Octopod First Test

After much soldering and programming I finally have the code base and electronics mostly setup for the Octopod.  As previously stated I’m using two Adafruit 16-channel servo controllers for handling the 24 leg servos.  I’m currently using an Arduino Pro Micro to handle the controlling of the breakouts.  I have a rudimentary Arduino library up on my Github.

I’m basically handling the control as a hierarchical set of libraries.  On the top level I have the Octopod class which will handle very abstract motion such as stepping, turning, rotating, and tilting.  The Octopod class has eight Leg objects.  The Leg class is responsible for, you guessed it, a leg!  It handles things such as forward and inverse kinematics, which is a topic for another post,  and some trajectory generation (e.g. arcs, lines, etc.).  Each leg consists of three Joints.  The Joint class handles the servos’ default positions and offsets and contains a Servo which is just the barebones implementation to control a hobbyist servo using the PCA9685.  I’ve done some basic testing on the Servo and Joint classes and am fairly confident that they work but I’ve been avoiding the Leg class since I don’t yet want to go through the nightmare of debugging my trigonometry.

Instead, I decided to create a walking program just to get a chance to see the robot in action.  However, this didn’t go nearly as well as I’d hoped and the Octopod collapsed in a jittery mess.  In my haste I decided to not include the decoupling capacitors on the Adafruit boards which turned out to be a mistake since I have 24 servos which can each draw several hundred milliamps.  Once added, the operation was a little better, though not by much.  Below is a video of the robot attempting to walk.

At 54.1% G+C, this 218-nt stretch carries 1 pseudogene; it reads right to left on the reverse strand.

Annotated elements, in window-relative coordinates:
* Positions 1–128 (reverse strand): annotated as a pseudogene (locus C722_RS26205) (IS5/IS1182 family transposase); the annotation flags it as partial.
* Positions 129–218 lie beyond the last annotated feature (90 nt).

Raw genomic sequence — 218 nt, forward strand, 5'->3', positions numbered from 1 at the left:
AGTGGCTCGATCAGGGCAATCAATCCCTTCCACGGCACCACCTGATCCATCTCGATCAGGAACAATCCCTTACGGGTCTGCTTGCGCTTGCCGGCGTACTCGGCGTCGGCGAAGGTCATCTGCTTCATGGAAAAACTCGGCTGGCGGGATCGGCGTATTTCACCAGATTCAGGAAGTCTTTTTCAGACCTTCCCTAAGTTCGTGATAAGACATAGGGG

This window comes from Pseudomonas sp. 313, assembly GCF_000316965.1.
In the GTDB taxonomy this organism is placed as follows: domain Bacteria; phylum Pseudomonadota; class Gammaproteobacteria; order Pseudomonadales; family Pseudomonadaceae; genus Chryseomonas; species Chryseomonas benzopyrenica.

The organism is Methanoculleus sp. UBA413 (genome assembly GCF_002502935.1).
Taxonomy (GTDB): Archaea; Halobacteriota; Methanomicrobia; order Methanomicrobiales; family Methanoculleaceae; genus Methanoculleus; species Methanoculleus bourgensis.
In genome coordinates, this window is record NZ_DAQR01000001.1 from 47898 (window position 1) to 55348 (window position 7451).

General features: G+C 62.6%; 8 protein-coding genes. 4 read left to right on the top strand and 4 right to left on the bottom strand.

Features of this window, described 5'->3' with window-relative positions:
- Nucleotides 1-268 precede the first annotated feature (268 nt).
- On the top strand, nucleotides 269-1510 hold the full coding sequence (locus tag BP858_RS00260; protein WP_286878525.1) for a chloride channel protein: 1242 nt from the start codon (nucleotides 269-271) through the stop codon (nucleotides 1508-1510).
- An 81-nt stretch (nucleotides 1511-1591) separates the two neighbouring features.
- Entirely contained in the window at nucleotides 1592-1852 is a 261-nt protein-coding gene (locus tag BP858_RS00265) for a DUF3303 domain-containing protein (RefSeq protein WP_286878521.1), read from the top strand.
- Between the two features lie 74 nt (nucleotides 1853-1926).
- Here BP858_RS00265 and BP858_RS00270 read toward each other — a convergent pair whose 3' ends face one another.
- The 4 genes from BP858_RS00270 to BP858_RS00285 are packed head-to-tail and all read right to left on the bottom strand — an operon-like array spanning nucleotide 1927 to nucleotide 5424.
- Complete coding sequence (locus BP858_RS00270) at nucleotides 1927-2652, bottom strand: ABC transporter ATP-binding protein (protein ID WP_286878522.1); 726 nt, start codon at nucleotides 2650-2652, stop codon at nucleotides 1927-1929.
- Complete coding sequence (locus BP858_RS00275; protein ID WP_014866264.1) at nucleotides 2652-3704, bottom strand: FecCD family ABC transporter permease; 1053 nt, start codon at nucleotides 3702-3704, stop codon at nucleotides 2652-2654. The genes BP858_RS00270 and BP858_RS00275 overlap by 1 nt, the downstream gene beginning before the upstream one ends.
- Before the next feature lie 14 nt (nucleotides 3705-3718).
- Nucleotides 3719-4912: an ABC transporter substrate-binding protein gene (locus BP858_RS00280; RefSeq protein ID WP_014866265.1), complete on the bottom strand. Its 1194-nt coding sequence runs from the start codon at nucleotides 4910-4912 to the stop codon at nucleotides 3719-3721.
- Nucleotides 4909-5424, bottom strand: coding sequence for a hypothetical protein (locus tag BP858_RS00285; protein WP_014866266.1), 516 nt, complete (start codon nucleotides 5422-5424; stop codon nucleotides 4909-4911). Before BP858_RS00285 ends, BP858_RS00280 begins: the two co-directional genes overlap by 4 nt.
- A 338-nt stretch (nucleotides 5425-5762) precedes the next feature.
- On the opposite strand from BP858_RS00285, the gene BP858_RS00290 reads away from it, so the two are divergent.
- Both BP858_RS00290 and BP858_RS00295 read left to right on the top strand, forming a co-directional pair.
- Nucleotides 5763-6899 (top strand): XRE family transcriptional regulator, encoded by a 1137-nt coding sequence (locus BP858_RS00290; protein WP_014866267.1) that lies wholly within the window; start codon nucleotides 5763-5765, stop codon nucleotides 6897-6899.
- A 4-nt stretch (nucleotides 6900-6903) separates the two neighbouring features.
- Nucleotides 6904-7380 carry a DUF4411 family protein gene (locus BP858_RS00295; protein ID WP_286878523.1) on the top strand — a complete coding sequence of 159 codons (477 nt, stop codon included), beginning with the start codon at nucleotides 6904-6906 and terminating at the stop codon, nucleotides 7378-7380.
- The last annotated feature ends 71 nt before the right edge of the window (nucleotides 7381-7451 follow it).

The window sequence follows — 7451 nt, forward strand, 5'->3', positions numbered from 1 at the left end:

From the looks of things, either the capacitors were not enough or my code is incredibly messed up.  In the next couple of days I’m hoping to take a closer look at the problem.

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Octopod Mechanics Complete

I’ve finally finished printing all of the mechanics for the Octopod!  Below is a pic of it all assembled.

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So the next step is to assemble the PCA9685 breakouts from Adafruit and test out some walking!  In the mean time I wanted to list a few improvements that I would make to the Mark II chassis.

  • Longer Body – If you look at the legs you can see that there isn’t much space in between them.  This means they don’t have a very large range and therefore won’t be able to take large steps.  I designed the chassis have 15 degrees between each leg, thinking that would be enough for a good range of motion, however I didn’t account for the bulky servos getting in the way.  One way to fix this problem would be to make the chassis longer, allowing for the hip servos to be spaced apart more.  I’ll have to investigate how much space I can add and still fit the body in my printer’s 6x6x6 inch build volume.
  • Add servo horn holes – The servo horns fit fairly snug in their printed holes, but tend to fall out if too much strain is applied.  I applied hot glue to better keep the servo horns in place, but a better solution might be to add holes to the 3D printed parts and bolt them into place.
  • Longer Legs – As previously stated, step size is going to be a key factor in the speed of the robot.  Another way to improve the step size would be to make the legs longer.  I also think longer legs would improve the spider aesthetic.  I’m currently unsure of the load bearing abilities of the 9g servos, so I’d like to experiment with this chassis so I can determine how much longer the legs can get without sacrificing too much torque.
  • Mounting Holes – Depending on what board(s) I end up using in the final product, I’d like to add mounting holes to firmly attach them directly to the body.

3D Printed Spider Robot

Since receiving my 3D Printer, I’ve done a few test prints as well as a few upgrades for the printer itself.  Now that I feel like I’ve tweaked the print settings to a point I’m happy with, I’ve decided to go ahead with a more ambitious 3D printed project.  Enter the Octopod.  I was fascinated by the T8 and wanted to make a cheaper version.  Servo and motion control is also a huge part of the field of robotics that I have little experience with so I thought this would be a good opportunity to gain experience with these skills.  More details on this project are on the Octopod page.